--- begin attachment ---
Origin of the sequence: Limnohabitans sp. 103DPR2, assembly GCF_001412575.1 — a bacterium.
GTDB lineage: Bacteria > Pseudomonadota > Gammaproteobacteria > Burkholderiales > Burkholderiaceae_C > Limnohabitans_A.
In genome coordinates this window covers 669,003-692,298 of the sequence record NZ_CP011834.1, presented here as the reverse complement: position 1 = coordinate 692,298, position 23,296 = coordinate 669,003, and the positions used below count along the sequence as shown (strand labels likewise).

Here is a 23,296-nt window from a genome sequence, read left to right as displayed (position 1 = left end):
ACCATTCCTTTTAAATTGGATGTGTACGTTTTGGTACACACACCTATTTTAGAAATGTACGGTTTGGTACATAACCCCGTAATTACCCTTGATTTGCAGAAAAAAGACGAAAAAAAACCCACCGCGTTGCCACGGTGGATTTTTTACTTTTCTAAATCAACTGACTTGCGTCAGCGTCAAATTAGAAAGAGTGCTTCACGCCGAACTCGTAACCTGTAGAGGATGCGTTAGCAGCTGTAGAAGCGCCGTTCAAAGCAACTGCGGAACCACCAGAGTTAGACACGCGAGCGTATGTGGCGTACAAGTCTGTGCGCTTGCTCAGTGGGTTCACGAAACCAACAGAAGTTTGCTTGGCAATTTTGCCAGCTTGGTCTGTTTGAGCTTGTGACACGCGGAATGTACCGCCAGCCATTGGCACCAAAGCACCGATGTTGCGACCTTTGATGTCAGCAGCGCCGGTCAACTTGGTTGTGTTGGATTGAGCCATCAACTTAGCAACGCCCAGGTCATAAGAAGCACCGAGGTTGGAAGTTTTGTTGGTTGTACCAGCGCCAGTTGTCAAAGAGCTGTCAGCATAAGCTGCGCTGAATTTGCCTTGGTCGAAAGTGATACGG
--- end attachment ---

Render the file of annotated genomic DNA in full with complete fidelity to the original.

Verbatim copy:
Origin of the sequence: Limnohabitans sp. 103DPR2, assembly GCF_001412575.1 — a bacterium.
GTDB lineage: Bacteria > Pseudomonadota > Gammaproteobacteria > Burkholderiales > Burkholderiaceae_C > Limnohabitans_A.
In genome coordinates this window covers 669,003-692,298 of the sequence record NZ_CP011834.1, presented here as the reverse complement: position 1 = coordinate 692,298, position 23,296 = coordinate 669,003, and the positions used below count along the sequence as shown (strand labels likewise).

Here is a 23,296-nt window from a genome sequence, read left to right as displayed (position 1 = left end):
ACCATTCCTTTTAAATTGGATGTGTACGTTTTGGTACACACACCTATTTTAGAAATGTACGGTTTGGTACATAACCCCGTAATTACCCTTGATTTGCAGAAAAAAGACGAAAAAAAACCCACCGCGTTGCCACGGTGGATTTTTTACTTTTCTAAATCAACTGACTTGCGTCAGCGTCAAATTAGAAAGAGTGCTTCACGCCGAACTCGTAACCTGTAGAGGATGCGTTAGCAGCTGTAGAAGCGCCGTTCAAAGCAACTGCGGAACCACCAGAGTTAGACACGCGAGCGTATGTGGCGTACAAGTCTGTGCGCTTGCTCAGTGGGTTCACGAAACCAACAGAAGTTTGCTTGGCAATTTTGCCAGCTTGGTCTGTTTGAGCTTGTGACACGCGGAATGTACCGCCAGCCATTGGCACCAAAGCACCGATGTTGCGACCTTTGATGTCAGCAGCGCCGGTCAACTTGGTTGTGTTGGATTGAGCCATCAACTTAGCAACGCCCAGGTCATAAGAAGCACCGAGGTTGGAAGTTTTGTTGGTTGTACCAGCGCCAGTTGTCAAAGAGCTGTCAGCATAAGCTGCGCTGAATTTGCCTTGGTCGAAAGTGATACGG